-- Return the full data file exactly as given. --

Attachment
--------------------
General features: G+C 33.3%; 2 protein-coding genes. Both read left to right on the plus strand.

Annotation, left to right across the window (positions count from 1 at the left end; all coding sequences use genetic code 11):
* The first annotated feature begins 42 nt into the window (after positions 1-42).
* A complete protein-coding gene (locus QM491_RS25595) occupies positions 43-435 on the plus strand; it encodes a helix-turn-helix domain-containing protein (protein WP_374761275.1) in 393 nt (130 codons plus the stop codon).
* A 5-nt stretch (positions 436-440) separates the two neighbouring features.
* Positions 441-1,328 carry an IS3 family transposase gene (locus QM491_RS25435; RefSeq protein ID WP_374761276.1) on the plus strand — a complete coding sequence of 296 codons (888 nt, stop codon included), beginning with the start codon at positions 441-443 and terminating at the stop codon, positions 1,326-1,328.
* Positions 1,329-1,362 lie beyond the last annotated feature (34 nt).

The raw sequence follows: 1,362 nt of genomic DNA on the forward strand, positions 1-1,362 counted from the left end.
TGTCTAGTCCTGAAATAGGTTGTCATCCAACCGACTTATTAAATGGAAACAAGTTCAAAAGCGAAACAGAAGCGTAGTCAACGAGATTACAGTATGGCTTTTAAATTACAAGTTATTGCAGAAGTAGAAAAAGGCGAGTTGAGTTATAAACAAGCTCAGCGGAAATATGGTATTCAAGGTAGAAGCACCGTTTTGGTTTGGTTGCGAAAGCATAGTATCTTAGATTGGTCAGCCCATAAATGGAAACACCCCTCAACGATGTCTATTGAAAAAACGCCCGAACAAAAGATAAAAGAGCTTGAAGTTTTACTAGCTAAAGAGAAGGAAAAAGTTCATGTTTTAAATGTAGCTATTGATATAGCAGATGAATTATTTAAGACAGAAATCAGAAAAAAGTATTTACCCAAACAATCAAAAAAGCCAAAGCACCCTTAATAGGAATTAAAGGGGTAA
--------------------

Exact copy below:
General features: G+C 33.3%; 2 protein-coding genes. Both read left to right on the plus strand.

Annotation, left to right across the window (positions count from 1 at the left end; all coding sequences use genetic code 11):
* The first annotated feature begins 42 nt into the window (after positions 1-42).
* A complete protein-coding gene (locus QM491_RS25595) occupies positions 43-435 on the plus strand; it encodes a helix-turn-helix domain-containing protein (protein WP_374761275.1) in 393 nt (130 codons plus the stop codon).
* A 5-nt stretch (positions 436-440) separates the two neighbouring features.
* Positions 441-1,328 carry an IS3 family transposase gene (locus QM491_RS25435; RefSeq protein ID WP_374761276.1) on the plus strand — a complete coding sequence of 296 codons (888 nt, stop codon included), beginning with the start codon at positions 441-443 and terminating at the stop codon, positions 1,326-1,328.
* Positions 1,329-1,362 lie beyond the last annotated feature (34 nt).

The raw sequence follows: 1,362 nt of genomic DNA on the forward strand, positions 1-1,362 counted from the left end.
TGTCTAGTCCTGAAATAGGTTGTCATCCAACCGACTTATTAAATGGAAACAAGTTCAAAAGCGAAACAGAAGCGTAGTCAACGAGATTACAGTATGGCTTTTAAATTACAAGTTATTGCAGAAGTAGAAAAAGGCGAGTTGAGTTATAAACAAGCTCAGCGGAAATATGGTATTCAAGGTAGAAGCACCGTTTTGGTTTGGTTGCGAAAGCATAGTATCTTAGATTGGTCAGCCCATAAATGGAAACACCCCTCAACGATGTCTATTGAAAAAACGCCCGAACAAAAGATAAAAGAGCTTGAAGTTTTACTAGCTAAAGAGAAGGAAAAAGTTCATGTTTTAAATGTAGCTATTGATATAGCAGATGAATTATTTAAGACAGAAATCAGAAAAAAGTATTTACCCAAACAATCAAAAAAGCCAAAGCACCCTTAATAGGAATTAAAGGGGTAA